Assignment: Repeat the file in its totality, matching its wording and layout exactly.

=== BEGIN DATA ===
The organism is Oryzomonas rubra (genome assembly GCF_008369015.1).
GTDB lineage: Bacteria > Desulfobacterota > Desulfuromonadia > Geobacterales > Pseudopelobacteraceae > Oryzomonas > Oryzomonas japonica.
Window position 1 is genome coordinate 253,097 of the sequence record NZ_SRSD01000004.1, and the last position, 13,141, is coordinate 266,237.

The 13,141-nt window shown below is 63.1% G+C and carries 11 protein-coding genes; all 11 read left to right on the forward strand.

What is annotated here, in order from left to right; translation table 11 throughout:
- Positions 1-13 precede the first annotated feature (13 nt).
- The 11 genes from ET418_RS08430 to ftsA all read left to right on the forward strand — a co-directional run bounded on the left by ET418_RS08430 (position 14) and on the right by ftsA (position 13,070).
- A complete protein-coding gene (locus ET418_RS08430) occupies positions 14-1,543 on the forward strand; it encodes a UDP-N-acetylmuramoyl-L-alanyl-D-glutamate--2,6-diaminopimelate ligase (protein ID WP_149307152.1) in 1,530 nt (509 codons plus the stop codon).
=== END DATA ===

The organism is Oryzomonas rubra (genome assembly GCF_008369015.1).
GTDB lineage: Bacteria > Desulfobacterota > Desulfuromonadia > Geobacterales > Pseudopelobacteraceae > Oryzomonas > Oryzomonas japonica.
Window position 1 is genome coordinate 253,097 of the sequence record NZ_SRSD01000004.1, and the last position, 13,141, is coordinate 266,237.

The 13,141-nt window shown below is 63.1% G+C and carries 11 protein-coding genes; all 11 read left to right on the forward strand.

What is annotated here, in order from left to right; translation table 11 throughout:
- Positions 1-13 precede the first annotated feature (13 nt).
- The 11 genes from ET418_RS08430 to ftsA all read left to right on the forward strand — a co-directional run bounded on the left by ET418_RS08430 (position 14) and on the right by ftsA (position 13,070).
- A complete protein-coding gene (locus ET418_RS08430) occupies positions 14-1,543 on the forward strand; it encodes a UDP-N-acetylmuramoyl-L-alanyl-D-glutamate--2,6-diaminopimelate ligase (protein ID WP_149307152.1) in 1,530 nt (509 codons plus the stop codon).